He envisions an "elegant solution" – some sort of program that is scalable and can also be used to reward home buyers and encourage them to promote the service among their friends and colleagues. "We want to offer a consistent experience and to incentivize customers to bring more of their friends and families into our ecosystem."

The Challenge: How can TheRedPin incentivize both employees and home buyers?

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THE EXPERTS WEIGH IN

Ann Frost, associate professor of organizational behaviour at the Richard Ivey School of Business, University of Western Ontario, London, Ont.

For most home buyers a discount isn't going to be much of an incentive. But what if they could pass it on to somebody? Maybe they know someone in their social circle whom they could give their discount to, and entice them to use the service. Or they could donate it to somebody, maybe low-income families trying to purchase their first home or some non-governmental organization or charity. Tying it to a cause could make people feel like they're doing good by passing it on.

In-house, the company could try having separate finance, tech and loyalty departments – they could pair two or three brokers with their own Web/loyalty/marketing team. Each team would be responsible for getting business and feel more connected, engaged and meaningful in the work they were doing because they could directly see their results.

Stéphanie Lluis, associate professor of economics, University of Waterloo

I recently bought a house and I receive monthly e-mails from my real estate agent about homes for sale in the neighbourhood, which creates a tie even though I probably won't sell for a long time. When you drive by a new listing on your street you want to know about it. It's something TheRedPin could exploit if they wanted to build customer loyalty in the future. Neighbours who have bought their home through TheRedPin could share information about the community.

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That's engagement. The home buyer will be aware of what's going on in the neighbourhood, which is quite helpful and builds a sense of community.

Steven Green, founder and president of TemboSocial, a software company that specializes in employee recognition, Toronto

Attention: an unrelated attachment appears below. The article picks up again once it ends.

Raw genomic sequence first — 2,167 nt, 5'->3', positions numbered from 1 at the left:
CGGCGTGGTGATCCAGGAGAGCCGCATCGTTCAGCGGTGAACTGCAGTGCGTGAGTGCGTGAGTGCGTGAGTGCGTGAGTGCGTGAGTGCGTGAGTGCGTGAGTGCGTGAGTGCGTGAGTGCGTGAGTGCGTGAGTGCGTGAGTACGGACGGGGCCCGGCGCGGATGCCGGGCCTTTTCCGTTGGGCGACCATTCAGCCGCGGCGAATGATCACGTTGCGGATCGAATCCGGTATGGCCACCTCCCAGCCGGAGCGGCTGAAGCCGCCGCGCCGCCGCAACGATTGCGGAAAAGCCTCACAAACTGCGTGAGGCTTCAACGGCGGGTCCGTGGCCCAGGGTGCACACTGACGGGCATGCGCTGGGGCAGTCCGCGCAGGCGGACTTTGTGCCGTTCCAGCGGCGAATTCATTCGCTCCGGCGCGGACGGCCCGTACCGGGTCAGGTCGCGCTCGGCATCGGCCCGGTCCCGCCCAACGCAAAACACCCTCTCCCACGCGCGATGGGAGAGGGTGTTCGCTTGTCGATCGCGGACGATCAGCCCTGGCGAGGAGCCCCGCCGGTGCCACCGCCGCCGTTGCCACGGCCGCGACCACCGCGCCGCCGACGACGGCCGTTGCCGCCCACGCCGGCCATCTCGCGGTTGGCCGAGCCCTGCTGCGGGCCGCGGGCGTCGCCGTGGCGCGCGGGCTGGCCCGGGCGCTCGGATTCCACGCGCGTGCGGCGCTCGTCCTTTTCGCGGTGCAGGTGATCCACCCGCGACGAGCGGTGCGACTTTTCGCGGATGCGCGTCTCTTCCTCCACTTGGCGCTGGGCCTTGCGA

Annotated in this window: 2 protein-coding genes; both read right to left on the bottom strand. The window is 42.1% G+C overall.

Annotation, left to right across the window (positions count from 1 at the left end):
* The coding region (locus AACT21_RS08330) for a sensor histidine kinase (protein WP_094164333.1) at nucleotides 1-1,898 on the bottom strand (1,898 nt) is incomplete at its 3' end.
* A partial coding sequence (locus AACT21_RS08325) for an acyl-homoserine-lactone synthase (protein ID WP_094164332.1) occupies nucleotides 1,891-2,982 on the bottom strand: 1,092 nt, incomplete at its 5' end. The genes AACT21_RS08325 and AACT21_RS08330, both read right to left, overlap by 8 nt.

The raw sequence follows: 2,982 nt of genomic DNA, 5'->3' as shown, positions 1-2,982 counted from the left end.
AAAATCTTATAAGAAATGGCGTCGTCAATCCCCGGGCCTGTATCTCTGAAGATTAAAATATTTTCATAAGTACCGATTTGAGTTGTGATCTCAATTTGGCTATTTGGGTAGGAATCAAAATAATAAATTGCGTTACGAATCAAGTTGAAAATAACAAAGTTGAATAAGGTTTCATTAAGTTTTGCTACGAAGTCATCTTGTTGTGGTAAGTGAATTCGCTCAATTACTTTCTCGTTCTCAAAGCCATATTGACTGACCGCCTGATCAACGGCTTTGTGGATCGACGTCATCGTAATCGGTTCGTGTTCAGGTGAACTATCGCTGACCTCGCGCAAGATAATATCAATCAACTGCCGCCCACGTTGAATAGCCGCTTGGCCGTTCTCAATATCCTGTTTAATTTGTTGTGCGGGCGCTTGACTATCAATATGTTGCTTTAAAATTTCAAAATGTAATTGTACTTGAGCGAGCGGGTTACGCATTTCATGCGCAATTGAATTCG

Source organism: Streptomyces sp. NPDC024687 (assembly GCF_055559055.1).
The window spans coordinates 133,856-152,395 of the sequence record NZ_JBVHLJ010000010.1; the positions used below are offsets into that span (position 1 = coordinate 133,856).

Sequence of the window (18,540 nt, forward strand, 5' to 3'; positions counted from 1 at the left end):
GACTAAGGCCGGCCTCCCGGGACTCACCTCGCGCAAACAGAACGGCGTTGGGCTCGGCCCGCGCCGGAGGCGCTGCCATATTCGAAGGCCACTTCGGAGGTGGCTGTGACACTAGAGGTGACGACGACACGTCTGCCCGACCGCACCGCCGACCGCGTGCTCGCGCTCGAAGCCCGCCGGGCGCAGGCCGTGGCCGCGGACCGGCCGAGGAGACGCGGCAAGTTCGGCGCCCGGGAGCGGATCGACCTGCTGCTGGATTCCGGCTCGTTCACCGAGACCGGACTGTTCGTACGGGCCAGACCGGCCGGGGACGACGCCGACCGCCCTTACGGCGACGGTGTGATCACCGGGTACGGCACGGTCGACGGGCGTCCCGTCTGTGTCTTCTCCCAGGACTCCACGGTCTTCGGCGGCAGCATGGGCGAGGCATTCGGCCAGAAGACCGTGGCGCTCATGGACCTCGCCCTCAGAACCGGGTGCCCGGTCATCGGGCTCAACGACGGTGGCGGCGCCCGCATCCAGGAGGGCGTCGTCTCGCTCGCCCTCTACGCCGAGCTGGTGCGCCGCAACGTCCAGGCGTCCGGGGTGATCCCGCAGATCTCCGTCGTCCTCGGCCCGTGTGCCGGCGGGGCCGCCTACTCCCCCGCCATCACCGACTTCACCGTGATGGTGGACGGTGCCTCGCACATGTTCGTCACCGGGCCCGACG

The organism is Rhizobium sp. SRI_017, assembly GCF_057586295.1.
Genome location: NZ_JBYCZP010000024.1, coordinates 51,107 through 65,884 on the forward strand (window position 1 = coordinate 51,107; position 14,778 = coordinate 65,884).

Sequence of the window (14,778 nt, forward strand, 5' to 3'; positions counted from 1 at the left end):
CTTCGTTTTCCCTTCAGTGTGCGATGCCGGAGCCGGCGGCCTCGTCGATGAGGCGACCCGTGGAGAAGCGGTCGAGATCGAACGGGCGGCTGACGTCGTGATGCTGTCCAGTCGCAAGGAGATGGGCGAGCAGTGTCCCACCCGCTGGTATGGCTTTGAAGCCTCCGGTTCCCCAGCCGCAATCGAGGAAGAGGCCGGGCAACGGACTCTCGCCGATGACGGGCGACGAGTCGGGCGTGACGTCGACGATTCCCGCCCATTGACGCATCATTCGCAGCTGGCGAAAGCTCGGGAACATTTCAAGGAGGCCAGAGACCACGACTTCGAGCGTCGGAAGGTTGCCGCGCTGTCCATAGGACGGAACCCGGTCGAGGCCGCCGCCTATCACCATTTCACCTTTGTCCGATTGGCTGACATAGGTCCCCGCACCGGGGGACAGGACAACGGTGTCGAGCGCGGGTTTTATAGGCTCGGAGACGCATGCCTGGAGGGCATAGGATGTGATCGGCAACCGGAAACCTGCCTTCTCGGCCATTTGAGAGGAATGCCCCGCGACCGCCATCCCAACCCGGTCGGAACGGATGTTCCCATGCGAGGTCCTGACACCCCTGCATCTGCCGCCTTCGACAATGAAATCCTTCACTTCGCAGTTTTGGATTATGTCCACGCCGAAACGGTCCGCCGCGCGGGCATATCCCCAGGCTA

Reputation is really important to people. The whole Web is now about reputation, whether it's Facebook or something more professional like LinkedIn. If people are interested within TheRedPin of developing a personal legacy – of being known as a skilled and capable person in terms of selling new homes or experts in listings – and it doesn't impact internally proprietary information, maybe stories about their sales could automatically be posted to the employee's LinkedIn page and internally. It would help his or her co-workers be able to identify a mentor or learn who has skills they could monitor and learn from.

They could also tie the employee's success to the milestones of customers using an automated system that solicits feedback such as, "How did Denise help you with your dream of moving into your new home?" and having those stories published internally and celebrated.

THREE THINGS THE COMPANY COULD DO NOW

Incentivize with goodwill

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Give home buyers who use the service the chance to pay it forward and pass a discount to a friend or donate to a housing-related cause.

Make home buyers "neighbourhood experts"

To keep someone who buys a home through the service engaged, let them share advice on their neighbourhood or listings in neighbourhoods they've lived in.

Share and bolster reputations

Gather more substantial stories from both employees and home buyers who used the service and publish them internally and externally through social media.

Facing a challenge? If your company could use expert help, please contact us at smallbusiness@globeandmail.com.

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Interviews have been edited and condensed.